He’s a man on a caffeine-fuelled mission.
He goes by one name — Winter — and his goal is to visit every Starbucks coffee shop in the world.
A stop at the Regent Mall Starbucks in Fredericton [Canada] on Thursday morning brought the 36-year-old computer programmer from Houston, Texas, a step closer to that target.
It’s the latest leg of a challenge that has taken him to almost 8,700 stores in 18 countries.
“I have been starbucking for 3 1/2 months solid,” he said. “That’s a long time to do the same thing over and over again every day. There are moments of tedium.”
Winter — that’s his only legal name now — works on contract so he can free himself up for four months a year. He has visited as many as 29 Starbucks locations in one day. His coffee quest has made him the focus of a documentary film.
“Few people have the work flexibility to do what I do. I’m lucky,” he said.
When he took up the challenge in 1997, 2,000 stores were projected by the year 2000. He hung out at his local Starbucks, and at the time, it seemed like a realistic goal. The chain has mushroomed to more than 16,000 locations in 10 years.
Winter has limited his goal to the more than 12,000 corporately owned stores. That’s why he skipped a visit to Starbucks at a Chapters book store in Fredericton.
He has a coffee at each, usually a sample-size cup of the house blend, snaps some photos, then he’s off to the next Starbucks.
“I’m like a comic-book collector,” he said with his camera in hand. “I’m motivated to collect them all.”
It’s a chance to experience the world one cup of coffee at a time.
Winter’s obsession leaves those who meet him a little awed.
“I thought he was an interesting fellow. It certainly sounds unique and interesting,” said David O’Neill, manager of a Starbucks kiosk in Fredericton.
Winter’s favourite Starbucks is in London’s Camden district.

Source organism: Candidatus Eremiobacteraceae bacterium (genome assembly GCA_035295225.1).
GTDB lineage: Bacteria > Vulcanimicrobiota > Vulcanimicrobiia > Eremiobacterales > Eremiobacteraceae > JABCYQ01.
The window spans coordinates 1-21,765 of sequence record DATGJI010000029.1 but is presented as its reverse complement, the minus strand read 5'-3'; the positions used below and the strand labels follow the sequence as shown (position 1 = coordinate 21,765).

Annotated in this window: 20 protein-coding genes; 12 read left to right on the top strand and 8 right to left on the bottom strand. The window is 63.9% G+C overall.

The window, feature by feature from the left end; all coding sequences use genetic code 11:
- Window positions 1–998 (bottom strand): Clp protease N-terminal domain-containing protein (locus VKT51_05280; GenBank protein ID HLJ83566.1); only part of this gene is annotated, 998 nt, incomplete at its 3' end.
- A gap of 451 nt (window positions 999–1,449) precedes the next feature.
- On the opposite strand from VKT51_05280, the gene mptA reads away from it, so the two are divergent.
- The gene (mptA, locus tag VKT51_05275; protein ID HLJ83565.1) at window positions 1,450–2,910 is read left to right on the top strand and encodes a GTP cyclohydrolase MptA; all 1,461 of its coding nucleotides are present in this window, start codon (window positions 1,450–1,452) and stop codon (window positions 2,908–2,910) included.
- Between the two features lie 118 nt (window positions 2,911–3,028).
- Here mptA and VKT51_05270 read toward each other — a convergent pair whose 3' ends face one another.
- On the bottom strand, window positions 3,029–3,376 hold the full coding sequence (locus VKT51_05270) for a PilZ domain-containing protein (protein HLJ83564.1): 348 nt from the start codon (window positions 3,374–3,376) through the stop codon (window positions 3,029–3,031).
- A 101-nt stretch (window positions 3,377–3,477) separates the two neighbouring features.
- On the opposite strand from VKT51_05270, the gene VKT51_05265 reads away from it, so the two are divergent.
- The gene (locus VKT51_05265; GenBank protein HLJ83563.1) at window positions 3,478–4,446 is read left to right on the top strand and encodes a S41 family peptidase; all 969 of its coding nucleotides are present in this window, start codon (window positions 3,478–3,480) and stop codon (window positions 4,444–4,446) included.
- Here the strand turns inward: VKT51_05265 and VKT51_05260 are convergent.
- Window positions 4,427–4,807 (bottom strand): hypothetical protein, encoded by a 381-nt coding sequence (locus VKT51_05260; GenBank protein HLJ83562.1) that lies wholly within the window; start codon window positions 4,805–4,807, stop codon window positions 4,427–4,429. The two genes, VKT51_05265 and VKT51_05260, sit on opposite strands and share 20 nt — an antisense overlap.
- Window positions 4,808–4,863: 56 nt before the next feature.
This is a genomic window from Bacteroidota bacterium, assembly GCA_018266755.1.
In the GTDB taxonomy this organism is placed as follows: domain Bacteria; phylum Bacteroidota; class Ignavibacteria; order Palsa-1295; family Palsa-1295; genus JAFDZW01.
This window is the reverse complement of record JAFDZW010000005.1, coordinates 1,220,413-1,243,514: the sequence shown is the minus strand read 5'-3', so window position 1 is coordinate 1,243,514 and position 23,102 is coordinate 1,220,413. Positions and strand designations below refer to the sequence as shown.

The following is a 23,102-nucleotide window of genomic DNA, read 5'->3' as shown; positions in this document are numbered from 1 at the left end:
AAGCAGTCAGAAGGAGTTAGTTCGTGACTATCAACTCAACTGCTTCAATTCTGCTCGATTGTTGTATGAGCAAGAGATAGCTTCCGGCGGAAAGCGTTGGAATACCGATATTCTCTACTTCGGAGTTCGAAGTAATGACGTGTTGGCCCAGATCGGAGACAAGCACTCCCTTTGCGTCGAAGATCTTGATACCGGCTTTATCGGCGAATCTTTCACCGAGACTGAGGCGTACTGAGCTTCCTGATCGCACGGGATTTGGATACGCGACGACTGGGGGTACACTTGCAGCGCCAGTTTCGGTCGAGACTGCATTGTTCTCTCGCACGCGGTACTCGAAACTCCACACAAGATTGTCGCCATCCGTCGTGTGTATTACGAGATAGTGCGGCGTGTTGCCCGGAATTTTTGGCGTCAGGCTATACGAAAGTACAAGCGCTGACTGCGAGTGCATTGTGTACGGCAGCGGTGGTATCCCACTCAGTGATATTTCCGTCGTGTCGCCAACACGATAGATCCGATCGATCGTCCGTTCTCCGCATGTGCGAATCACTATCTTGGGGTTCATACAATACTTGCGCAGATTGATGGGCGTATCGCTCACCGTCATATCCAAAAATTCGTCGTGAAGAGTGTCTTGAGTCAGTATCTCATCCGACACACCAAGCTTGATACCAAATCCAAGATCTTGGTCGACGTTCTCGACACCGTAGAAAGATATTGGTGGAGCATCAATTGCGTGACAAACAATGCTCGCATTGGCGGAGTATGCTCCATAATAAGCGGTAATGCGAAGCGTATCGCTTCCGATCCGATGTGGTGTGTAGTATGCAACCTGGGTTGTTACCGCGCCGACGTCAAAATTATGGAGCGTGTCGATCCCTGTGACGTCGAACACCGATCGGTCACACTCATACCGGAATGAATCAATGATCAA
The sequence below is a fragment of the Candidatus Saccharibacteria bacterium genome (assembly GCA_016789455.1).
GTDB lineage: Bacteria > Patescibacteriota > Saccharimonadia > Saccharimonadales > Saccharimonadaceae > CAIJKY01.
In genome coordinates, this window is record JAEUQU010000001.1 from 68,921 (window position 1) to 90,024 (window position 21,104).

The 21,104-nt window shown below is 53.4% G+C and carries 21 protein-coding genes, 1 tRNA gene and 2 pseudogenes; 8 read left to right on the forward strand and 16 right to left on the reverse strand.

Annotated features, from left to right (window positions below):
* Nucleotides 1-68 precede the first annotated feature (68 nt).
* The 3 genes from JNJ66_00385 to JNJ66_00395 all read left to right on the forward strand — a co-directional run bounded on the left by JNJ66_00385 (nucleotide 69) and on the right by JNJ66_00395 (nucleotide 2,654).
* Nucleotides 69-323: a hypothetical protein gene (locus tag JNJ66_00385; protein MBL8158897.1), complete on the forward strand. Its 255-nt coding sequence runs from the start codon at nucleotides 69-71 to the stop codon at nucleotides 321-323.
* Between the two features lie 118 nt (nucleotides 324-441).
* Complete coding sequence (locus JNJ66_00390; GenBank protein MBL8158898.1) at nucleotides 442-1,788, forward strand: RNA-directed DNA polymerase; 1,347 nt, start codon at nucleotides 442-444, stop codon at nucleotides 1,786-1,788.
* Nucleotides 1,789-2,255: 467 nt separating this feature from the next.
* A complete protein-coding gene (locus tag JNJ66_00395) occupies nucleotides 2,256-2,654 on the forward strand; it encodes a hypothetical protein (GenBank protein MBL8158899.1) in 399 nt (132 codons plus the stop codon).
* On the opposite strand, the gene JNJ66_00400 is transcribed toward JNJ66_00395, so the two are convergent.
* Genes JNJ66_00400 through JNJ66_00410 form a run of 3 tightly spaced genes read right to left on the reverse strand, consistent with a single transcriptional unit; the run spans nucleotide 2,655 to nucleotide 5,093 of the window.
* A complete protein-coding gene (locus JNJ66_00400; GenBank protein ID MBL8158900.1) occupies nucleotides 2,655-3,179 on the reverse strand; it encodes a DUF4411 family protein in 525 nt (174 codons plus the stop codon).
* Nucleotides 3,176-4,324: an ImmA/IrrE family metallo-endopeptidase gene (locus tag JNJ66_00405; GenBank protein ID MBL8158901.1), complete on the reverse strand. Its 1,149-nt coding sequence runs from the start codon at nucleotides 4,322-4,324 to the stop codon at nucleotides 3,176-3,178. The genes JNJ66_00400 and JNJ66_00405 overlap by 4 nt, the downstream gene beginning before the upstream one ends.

“It’s in an old lock-keeper’s cottage along a canal,” he said, adding it does a good job linking the past and present.
He travelled to Ireland, Jordan, Lebanon and Turkey last spring.
He visited southern Ontario locations Monday and Tuesday, was in Montreal and Quebec City on Wednesday and slept in the back of his Honda Fit before heading to Fredericton early Thursday morning. He tries to do it all on the cheap.
He is cutting his Maritime tour short, though; he visited Saint John and skipped Moncton and Nova Scotia to indulge his other passion — Scrabble.
He’d already paid a $750-entry fee for a major tournament, which begins Friday night in New York.
“There’s more to me than just Starbucks,” Winter said.
Winter has no ties to Starbucks. In fact, he occasionally rails against the chain’s staff on his blog, which includes photos of stores he’s visited.
He isn’t surprised by news the chain is making cuts. He thinks it expanded too quickly.
“I think they lost a lot of their trendiness by becoming ubiquitous.”
He’s only seen 250 of the 600 locations in the United Kingdom, and another 100 are slated for opening. He spent $1,000 to visit the stores in Hawaii, $500 to get to Anchorage, Alaska, and he’s still waiting to travel to Canada’s North.
“It’s going to be expensive to get to the two stores in the Yukon,” he said. “I can’t really finish as long as they’re opening new stores.”
For all his obsession with Starbucks, he also likes to indulge in Canada’s omnipresent coffee shop.
“A stop at Tim Hortons is obligatory for me on any trip to Canada,” he said.